As Hurricane Katrina roared through New Orleans the morning of Aug. 29, Gabriel and Gillie snuggled close in the heat and didn’t make a sound. Windows in the old warehouse shattered, yet Gabe and Gillie were silent and still. The wind and sound shook the building and they barely reacted except to snuggle closer. I had feared that Gillie’s anxiety-ridden personality would be unbearable and Gabriel’s stubbornness might become a liability in case of emergency. I could not have been more wrong. Somehow they understood completely.

The city simultaneously drowned and burned as we drove north later that week. Open gas stations were rare and hotels completely full through Mississippi and Alabama. We slept in the car and while we waited in hours-long gas lines I walked them in the grass on the roadside. Their wagging tails and happy faces cheered up everyone they met. At one stop, a little girl told me that she had left her dog in Chalmette but that they would be going back to get her soon. I locked eyes with her father and our eyes welled with tears. After many hours in the car, Gabriel finally succumbed to exhaustion and curled up on the seat. Gillie, however, would not leave his guard post. Numerous times he fell asleep sitting up and cracked his head on the window as he fell. Like many things in those days, this seemed both incredibly sad and hysterically funny.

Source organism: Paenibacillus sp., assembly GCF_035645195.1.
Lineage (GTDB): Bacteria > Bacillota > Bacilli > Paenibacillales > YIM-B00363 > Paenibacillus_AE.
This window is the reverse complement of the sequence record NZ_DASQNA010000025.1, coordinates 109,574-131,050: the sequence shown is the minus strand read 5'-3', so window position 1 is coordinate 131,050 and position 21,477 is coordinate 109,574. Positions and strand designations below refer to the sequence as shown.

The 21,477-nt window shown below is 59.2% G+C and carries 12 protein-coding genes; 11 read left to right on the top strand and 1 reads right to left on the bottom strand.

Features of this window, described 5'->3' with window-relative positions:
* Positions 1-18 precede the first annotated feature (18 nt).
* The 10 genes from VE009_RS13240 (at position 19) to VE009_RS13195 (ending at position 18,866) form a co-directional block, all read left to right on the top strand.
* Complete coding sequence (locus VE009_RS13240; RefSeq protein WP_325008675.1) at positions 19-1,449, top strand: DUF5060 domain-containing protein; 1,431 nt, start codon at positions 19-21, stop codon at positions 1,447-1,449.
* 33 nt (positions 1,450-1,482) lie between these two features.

From Baton Rouge to Raleigh, Charlotte and finally Austin, Gabe and Gillie adjusted well, made friends easily and got me away from CNN and my insurance company’s telephone-hold muzak to walk, explore and breathe fresh air. When we were finally allowed to go home, we had car trouble on the way, missed the curfew and couldn’t get into our neighborhood. One o’clock in the morning, watching my dogs play fetch with armed soldiers on the median of one of the busiest streets in the city, was one of the most surreal sights in a really surreal two months.

Those first several weeks back in New Orleans were rough. I was one of the few women in the sparsely populated city. Gabriel and Gillie became more protective of our home and me. Few of my friends had returned. Other than a couple of neighbors, Gabriel and Gillie were my support network. OK, they didn’t help me repair the damaged house and yard, but–with the exception of an unfortunate drywall compound paw incident on the hardwood floor–they did stay out of the way.

So I fixed and sold the house and now my two New Orleans street strays and I live in Durham. Though previously urban dogs, they tromp through the woods as if they’ve always been here. I think the fresh air and green are healing all three of us. Occasionally I have moments when I just want to go home, no longer sure exactly where that is. Then I remember: Home is where my boys are.

Many organizations are still caring for thousands of companion animals not as lucky as Gabriel and Gillie. To adopt, volunteer or donate, visit, or Read Managing Editor Jennifer Strom’s account of animal rescue along the Gulf Coast at For more on life after Katrina, read this week’s cover story, “Are we next?”